The Roles of Lay Missionaries

07-10-2021Weekly ReflectionFr. James Aboyi, V.C.

In our first reading today, Amos told Amaziah that he is not a prophet but an ordinary man sent by God to preach the truth to the people. In other words, he considered himself as a lay person sent to preach the word of God. We often think of missionaries as priests and religious sisters who are sent to faraway countries. In a way, that is true. However, the 2nd Vatican Council document on the Missionary Life of the Church (Ad Gentes) states that “the Church is missionary by nature.” This means that we are all missionaries by virtue of our Baptism.

In our first reading today, Amos told Amaziah that he is not a prophet but an ordinary man sent by God to preach the truth to the people. In other words, he considered himself as a lay person sent to preach the word of God. We often think of missionaries as priests and religious sisters who are sent to faraway countries. In a way, that is true. However, the 2nd Vatican Council document on the Missionary Life of the Church (Ad Gentes) states that “the Church is missionary by nature.” This means that we are all missionaries by virtue of our Baptism.

In the Gospel today, Jesus sent out his disciples with a set of very tough instructions. He told them to travel light, physically and spiritually. He says: “Do not take anything with you, no money bag, no second sandals…” if you translate the instruction to our own time, it may say, “do not take any credit cards, no cell phone, no ipad,” etc. He, however, gave them a big gift to present to the people they visit: the power to heal and to cast out demons.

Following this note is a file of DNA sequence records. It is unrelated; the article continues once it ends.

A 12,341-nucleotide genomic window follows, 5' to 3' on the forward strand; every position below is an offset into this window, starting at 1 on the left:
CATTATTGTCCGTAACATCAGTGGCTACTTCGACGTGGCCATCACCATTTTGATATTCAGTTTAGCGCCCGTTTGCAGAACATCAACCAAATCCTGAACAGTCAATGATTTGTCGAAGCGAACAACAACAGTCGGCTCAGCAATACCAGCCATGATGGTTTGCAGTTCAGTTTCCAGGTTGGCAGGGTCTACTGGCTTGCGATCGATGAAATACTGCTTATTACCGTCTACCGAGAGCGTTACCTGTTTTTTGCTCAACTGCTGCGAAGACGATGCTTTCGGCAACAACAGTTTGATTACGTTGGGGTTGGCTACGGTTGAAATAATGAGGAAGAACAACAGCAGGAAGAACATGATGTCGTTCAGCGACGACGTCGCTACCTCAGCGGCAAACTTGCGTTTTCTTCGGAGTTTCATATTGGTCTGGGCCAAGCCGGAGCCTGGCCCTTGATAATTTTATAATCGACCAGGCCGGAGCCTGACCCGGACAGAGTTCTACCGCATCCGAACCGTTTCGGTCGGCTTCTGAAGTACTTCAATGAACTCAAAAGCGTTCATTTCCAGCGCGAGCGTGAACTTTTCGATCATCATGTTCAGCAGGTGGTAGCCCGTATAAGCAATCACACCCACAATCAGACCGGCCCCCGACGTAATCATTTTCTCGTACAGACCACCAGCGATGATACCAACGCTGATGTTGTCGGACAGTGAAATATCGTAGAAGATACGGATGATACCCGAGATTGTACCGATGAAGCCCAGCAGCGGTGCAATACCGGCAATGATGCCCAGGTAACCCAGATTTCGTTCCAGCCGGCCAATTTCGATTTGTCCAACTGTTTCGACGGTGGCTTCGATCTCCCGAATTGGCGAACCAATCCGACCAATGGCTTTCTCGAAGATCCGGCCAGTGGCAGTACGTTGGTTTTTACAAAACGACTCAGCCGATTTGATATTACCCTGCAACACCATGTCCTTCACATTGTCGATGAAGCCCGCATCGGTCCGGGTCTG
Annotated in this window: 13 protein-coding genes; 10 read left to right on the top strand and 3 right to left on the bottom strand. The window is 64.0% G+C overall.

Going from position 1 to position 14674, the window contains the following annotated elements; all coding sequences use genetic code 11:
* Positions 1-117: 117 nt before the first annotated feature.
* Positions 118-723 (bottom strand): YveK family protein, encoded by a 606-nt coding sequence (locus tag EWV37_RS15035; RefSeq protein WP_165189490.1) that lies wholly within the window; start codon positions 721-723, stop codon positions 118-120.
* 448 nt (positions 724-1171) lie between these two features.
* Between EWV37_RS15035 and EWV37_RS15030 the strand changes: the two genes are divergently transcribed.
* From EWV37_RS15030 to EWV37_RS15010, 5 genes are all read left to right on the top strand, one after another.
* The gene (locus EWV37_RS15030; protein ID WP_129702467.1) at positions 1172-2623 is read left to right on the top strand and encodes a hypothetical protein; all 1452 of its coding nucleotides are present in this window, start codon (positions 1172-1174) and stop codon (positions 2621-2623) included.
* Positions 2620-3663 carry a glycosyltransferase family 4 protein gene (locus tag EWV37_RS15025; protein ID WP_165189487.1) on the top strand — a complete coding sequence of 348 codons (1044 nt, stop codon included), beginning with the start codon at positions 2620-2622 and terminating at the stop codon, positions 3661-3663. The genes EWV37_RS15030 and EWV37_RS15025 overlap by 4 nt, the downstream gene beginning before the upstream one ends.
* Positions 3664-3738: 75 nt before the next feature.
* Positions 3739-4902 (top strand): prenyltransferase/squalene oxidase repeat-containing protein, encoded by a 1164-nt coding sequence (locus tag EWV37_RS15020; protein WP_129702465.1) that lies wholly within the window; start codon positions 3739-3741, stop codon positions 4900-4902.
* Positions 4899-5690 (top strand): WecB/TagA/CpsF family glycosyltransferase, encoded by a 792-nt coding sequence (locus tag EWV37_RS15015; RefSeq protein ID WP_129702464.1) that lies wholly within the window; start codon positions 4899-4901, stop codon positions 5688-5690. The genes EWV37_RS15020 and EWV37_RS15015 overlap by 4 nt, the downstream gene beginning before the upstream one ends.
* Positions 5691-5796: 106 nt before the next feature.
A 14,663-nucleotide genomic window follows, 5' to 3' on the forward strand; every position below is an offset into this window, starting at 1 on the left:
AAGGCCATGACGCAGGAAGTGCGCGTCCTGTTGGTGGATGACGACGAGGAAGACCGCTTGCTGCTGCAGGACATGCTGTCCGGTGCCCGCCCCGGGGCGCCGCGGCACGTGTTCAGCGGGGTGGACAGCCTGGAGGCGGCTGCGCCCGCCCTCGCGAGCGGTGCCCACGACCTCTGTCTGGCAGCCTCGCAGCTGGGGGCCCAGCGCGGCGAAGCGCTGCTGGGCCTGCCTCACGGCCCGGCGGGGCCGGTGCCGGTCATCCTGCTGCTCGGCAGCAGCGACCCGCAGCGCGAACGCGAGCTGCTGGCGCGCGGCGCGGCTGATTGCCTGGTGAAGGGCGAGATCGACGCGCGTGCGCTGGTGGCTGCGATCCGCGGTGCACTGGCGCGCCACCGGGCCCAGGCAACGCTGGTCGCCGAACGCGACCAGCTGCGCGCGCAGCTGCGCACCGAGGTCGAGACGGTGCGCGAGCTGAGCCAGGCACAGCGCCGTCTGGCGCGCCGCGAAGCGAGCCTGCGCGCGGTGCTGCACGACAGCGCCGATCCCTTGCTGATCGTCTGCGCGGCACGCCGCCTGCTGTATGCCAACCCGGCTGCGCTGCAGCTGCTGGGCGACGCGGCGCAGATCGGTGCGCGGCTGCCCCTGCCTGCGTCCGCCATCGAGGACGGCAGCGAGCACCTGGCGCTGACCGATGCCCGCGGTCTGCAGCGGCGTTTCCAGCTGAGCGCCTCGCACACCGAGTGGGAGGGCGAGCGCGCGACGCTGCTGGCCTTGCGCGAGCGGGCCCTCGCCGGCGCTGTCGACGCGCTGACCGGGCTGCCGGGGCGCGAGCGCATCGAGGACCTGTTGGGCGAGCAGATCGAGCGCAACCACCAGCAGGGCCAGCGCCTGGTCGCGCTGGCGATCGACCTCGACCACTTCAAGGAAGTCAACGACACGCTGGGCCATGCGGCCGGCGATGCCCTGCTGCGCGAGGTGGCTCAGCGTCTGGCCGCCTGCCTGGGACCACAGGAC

We may ask, “Why did Jesus tell his disciples not to take anything with them, but to beg for everything?” He wanted them to learn to rely on God and the generosity of the people they were sent to serve rather than relying on themselves. When we are sent as missionaries, we must leave behind the pride of relying on our own abilities, personal security, and even to leave behind the feeling of unworthiness. The missionary life is not really about us. It is about God and his people. Therefore, we are not to take any credit for our ministries, we are only instruments of God sent to heal the broken world. We are like a vehicle that carries the owner to different places and receives no reward.

From the time of Jesus Christ to our own time, the Church has adopted different missionary strategies to meet the needs of the time. One of the biggest growing needs of our time is how to reach out to the increasing number of “dropped out” Catholics in our communities. The last three Popes have all emphasized the importance of the “New Evangelization.” This is generally aimed at reaching out to fellow Christians who have stopped practicing their faith. The Church recognizes the indispensable role of the lay people in evangelization. While ordained ministers are called to primarily lead the community during liturgical services, lay people are called to lead the Church in bringing the light of Christ to their neighborhood, their places of work and to society. This is not necessarily about converting everyone into the Catholic Church, but mostly about letting the light of Christ in us transform the world around us. Parents are called to bring the light of Christ to their families. Catholic politicians are called to transform the political world. Catholic lawyers are called to transform the legal system. Catholic teachers are called to bring the light of Christ to their students. Everyone is called to bring the light of Christ to their vocation.

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